In the Art Marketing Minute Podcast, you’ll learn how to sell your art, how to market your paintings, and everything else you need to know in order to have a successful art career. Each episode answers questions from artists by host Eric Rhoads, author of “Make More Money Selling Your Art,” publisher of several art magazines and newsletters, and author of 

In this Art Marketing Minute, Eric Rhoads explains why the back of your painting is a valuable marketing tool; and an important reason why you may not want to sell your art.

Listen to the Art Marketing Minute Podcast: Episode 92 >


Submit Your Art Marketing Question:

What questions do you have about selling your art? Email Eric today at [email protected] (include your name and where you’re from) to hear your question answered on an upcoming Art Marketing Minute Podcast.

FULL TRANSCRIPT of the Art Marketing Minute:
DISCLAIMER: The following is the output of a transcription from an audio recording of the Art Marketing Minute. Although the transcription is mostly correct, in some cases it is slightly inaccurate due to the recording and/or software transcription.

This is the Art Marketing Minute with Eric Rhoads, author of the Amazon best selling book, “Make More Money Selling Your Art.” In the marketing minute we answer your questions to help your art career brought to you by, the place to go to learn more about marketing. Now, here’s your host, arts magazine publisher, Eric Rhoads.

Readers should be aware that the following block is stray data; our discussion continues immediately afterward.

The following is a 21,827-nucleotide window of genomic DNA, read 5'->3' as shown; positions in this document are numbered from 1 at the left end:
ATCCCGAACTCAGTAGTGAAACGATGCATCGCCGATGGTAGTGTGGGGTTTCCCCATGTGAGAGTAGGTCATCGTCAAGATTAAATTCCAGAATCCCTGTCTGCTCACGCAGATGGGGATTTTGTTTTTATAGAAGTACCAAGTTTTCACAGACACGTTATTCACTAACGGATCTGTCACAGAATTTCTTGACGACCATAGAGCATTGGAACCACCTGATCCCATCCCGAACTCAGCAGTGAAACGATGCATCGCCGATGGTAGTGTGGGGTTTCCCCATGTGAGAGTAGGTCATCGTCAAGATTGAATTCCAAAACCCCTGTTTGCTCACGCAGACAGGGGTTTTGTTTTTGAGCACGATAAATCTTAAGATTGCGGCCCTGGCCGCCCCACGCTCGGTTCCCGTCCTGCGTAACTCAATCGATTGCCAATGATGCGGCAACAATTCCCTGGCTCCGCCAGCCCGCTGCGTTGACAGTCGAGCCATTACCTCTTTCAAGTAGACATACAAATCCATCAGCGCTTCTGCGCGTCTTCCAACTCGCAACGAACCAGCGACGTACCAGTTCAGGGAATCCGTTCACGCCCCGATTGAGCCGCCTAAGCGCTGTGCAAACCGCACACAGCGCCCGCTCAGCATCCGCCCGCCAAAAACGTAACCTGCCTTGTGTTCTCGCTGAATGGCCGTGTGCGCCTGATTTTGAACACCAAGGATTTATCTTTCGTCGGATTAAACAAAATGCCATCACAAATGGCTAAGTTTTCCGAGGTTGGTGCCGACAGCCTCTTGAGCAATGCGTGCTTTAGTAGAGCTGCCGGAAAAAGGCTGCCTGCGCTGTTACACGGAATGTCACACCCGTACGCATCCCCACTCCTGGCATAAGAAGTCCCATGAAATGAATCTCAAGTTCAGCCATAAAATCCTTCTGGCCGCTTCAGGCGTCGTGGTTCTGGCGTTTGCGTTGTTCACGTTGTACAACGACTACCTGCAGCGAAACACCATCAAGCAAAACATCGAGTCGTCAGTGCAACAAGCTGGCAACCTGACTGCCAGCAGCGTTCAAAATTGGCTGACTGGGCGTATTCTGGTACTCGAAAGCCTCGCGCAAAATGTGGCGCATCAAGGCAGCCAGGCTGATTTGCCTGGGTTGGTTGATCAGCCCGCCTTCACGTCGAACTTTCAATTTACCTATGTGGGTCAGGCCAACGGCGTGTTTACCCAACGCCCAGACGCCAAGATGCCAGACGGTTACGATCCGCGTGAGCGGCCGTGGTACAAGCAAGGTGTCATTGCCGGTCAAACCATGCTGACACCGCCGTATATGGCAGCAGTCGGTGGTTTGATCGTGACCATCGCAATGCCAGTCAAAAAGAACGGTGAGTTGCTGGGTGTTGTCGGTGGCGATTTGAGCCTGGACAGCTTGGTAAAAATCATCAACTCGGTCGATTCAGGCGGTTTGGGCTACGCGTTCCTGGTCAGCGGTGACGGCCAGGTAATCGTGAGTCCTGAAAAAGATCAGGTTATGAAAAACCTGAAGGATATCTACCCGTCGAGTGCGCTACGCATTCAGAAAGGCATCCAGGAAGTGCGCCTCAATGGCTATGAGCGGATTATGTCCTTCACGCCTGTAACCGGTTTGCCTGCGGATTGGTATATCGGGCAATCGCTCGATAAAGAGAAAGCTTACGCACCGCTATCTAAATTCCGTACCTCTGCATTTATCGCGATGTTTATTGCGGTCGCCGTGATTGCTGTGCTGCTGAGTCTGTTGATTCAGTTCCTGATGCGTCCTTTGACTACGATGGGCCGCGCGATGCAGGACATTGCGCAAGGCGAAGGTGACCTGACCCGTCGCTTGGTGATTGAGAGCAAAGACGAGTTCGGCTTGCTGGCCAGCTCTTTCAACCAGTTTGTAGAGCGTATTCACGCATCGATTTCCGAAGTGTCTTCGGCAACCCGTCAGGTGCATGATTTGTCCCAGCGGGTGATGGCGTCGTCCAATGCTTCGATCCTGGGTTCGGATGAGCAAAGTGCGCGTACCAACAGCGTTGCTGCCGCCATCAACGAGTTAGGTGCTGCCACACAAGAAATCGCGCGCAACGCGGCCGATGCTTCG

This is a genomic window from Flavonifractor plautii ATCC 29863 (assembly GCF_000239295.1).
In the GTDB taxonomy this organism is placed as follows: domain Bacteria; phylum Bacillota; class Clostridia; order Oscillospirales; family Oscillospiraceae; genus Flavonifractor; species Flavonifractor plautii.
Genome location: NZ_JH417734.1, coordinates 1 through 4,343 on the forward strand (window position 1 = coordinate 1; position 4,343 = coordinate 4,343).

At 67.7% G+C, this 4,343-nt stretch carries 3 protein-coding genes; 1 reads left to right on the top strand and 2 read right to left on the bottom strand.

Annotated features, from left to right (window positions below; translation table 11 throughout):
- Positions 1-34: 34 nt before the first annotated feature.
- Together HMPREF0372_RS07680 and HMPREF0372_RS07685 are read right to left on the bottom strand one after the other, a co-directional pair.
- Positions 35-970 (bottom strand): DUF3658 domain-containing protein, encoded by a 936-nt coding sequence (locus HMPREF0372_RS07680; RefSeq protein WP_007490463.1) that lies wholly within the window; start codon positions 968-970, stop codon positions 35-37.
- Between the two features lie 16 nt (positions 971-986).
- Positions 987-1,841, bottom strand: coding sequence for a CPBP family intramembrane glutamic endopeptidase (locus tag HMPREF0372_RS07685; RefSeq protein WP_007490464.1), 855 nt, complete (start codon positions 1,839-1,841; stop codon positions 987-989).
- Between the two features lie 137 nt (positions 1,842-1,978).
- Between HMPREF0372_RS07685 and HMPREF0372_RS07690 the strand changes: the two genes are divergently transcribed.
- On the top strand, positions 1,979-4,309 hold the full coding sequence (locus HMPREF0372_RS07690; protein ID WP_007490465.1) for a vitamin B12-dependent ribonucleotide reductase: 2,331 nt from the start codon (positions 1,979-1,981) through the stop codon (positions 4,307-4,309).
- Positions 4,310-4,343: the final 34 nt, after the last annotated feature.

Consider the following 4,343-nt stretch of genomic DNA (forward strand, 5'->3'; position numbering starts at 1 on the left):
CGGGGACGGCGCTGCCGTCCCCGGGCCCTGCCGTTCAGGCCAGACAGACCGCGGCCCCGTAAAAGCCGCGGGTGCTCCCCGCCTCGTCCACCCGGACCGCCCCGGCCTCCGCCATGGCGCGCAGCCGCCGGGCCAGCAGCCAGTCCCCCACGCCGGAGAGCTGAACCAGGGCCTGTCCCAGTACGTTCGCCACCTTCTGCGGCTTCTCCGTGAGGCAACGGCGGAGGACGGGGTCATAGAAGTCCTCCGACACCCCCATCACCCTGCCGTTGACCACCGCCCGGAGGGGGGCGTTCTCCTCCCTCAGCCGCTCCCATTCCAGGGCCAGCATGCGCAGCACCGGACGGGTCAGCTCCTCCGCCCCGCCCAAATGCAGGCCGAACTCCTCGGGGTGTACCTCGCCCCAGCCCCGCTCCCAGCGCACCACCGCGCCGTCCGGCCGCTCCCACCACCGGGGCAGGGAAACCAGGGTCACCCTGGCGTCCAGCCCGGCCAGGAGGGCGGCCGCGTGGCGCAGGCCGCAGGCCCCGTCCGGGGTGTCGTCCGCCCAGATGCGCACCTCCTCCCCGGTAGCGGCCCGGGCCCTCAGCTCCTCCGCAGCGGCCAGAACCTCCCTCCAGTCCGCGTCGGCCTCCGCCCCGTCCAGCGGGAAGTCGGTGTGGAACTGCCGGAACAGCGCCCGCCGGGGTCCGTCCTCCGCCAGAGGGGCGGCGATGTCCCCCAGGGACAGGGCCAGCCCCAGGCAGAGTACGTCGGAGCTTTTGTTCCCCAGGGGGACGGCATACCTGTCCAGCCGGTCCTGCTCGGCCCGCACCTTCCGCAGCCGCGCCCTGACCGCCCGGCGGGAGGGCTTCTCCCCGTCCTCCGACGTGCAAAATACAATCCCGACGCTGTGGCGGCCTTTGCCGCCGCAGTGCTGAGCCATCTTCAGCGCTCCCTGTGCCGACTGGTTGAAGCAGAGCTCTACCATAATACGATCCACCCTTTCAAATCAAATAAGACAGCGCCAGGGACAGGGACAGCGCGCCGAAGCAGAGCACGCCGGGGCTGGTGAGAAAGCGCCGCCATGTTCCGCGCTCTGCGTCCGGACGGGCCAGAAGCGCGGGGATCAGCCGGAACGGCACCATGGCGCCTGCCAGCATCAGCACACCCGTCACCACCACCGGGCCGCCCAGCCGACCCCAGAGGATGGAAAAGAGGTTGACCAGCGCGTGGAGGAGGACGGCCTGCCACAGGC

Eric Rhoads:

This is a question that came across the transom in my art marketing in a box. It’s a private group. It’s a product that we have. And it basically helps people market gets all this stuff kind of done for him. And people are having a lot of success with it. But we have this anonymous group and we trade questions and stuff. And I’m always answering questions there. So I’m not going to say the name on this one. But this person said, Eric, you once mentioned that the back of your painting is a valuable marketing tool. Can you explain this? Well, what I mean by that is, the back of your painting is a great opportunity because somebody is buying your painting. And so what’s on the back really matters. First, your back of your painting needs to look highly professional, I think I like to see a brief bio on the painter can’t be too large, especially on small paintings, but a bio. And that a place to learn more about the painter, which is your website, and your contact information. Now your gallery may or may not like this. But if you have a good valid agreement with them, where you say, Look, I’m not going to violate anything, I’m not going to sell direct, they shouldn’t be have a problem with it. I like to put the story in the painting if you have room, and of course your copyright. And then I like to put something else on there like a little message that says to the buyer of this painting, I have a gift for you email me at, you know, Eric at plein air magazine, for instance. And I’ll send you a gift and then you send them some gift cards, they get your address, you get their address, and you send them some gift cards with their painting on it. And it says from the collection of the collectors name, and then it gives them something to brag about gives them some nice coat postcards, they’re going to remember you it’s going to be different than anybody else ever did for him. And there’s also the law of reciprocity, which means they may want to do business with you again in the future because you gave them something nice. So that’s something I like to do on the back of my paintings. And it’s something I don’t always get done, but I try.